Magazine article Screen International

Ines Tanovic, 'Our Everyday Life'

Magazine article Screen International

Ines Tanovic, 'Our Everyday Life'

Article excerpt

The story of a middle-class Sarajevo family which struggles with all the problems typical for their society - unemployment, the advance of ruthless liberal capitalism, immigration, and illness - stars Serbian actors Uliks Fehmiu (Redemption Street, White White World), and Boro Stjepanović, stalwarts of Balkan cinema Emir Hadžihafizbegović and Jasna Ornela Bery, and Croatia's Nina Violić and Goran Navojec.

It is a co-production of Dokument Sarajevo, Croatia's Spiritus Movens and Slovenia's Studio Maj.

Tanovic talks to ScreenDaily about her film, her approach to film-making and her view of the position of women in Balkan and European cinema.

Where does the idea and inspiration for Our Everyday Life come from?

Partly it comes from my experiences. Many scenes in the film originate from my family life. I gathered together some scenes and ideas from my parents, and the atmosphere of my home when I was a child. I really like how the film turned out and how I feel it, as opposed to just seeing the images and hearing the sounds. I believe I managed to deliver the feeling and emotions that I intended to.

How did you select the cast? Especially unexpected but successful is the casting of Uliks Fehmiu.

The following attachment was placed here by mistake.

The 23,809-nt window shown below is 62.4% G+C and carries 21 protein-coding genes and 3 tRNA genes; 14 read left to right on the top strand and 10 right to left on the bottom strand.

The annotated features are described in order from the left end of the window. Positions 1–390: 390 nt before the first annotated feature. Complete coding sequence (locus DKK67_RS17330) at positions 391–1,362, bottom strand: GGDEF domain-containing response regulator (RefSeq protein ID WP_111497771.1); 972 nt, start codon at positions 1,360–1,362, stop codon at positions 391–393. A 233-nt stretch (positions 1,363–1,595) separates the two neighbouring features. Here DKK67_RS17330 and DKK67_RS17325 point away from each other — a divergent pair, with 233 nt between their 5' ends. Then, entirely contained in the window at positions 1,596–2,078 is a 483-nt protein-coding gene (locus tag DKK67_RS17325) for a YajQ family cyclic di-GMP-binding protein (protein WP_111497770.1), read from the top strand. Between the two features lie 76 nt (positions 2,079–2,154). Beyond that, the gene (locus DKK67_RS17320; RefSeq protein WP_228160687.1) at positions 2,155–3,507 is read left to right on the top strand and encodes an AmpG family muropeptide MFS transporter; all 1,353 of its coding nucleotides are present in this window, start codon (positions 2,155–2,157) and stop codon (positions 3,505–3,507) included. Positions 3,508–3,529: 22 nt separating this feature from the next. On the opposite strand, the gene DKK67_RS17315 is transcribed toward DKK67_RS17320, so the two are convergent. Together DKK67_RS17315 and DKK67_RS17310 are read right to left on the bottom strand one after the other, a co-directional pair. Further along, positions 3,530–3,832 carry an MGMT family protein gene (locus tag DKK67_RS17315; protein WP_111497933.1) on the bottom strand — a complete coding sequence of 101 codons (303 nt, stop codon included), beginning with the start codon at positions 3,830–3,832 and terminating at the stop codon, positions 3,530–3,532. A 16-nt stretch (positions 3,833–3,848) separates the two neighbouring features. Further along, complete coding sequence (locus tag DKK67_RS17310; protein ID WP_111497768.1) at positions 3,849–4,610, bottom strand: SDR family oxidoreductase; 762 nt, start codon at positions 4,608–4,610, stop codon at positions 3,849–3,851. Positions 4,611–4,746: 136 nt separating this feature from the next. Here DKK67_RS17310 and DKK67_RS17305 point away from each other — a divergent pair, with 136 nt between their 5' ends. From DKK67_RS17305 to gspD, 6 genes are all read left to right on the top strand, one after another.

As a director, I feel responsible for all aspects of making a film. When I was Iwriting the script, I had a clear idea whom I wanted for which role. I think the film is very powerful because Uliks, Emir and Jasna feel like a real family.

But the tough decision was to have two actors only six years apart to play father and son- Emir is six years older than Uliks. Everybody I consulted thought it was impossible, but I was convinced that they can deliver this relationship as actors, not through make-up, but with their approach. And they did.

In your documentaries, you tackled some very specific topics from the war in Bosnia. In your first feature film, there are no direct connections with the war-related subject matter.

My opinion as a film-maker is that documentary films are much stronger as a form for depiction of war-related themes. Life itself is much more powerful than anything you can re-create in a fiction film. I made the films about war in the documentary genre because I had actual live material to shoot, and I didn't have to re-create anything, because the war is still all around us in Bosnia. …

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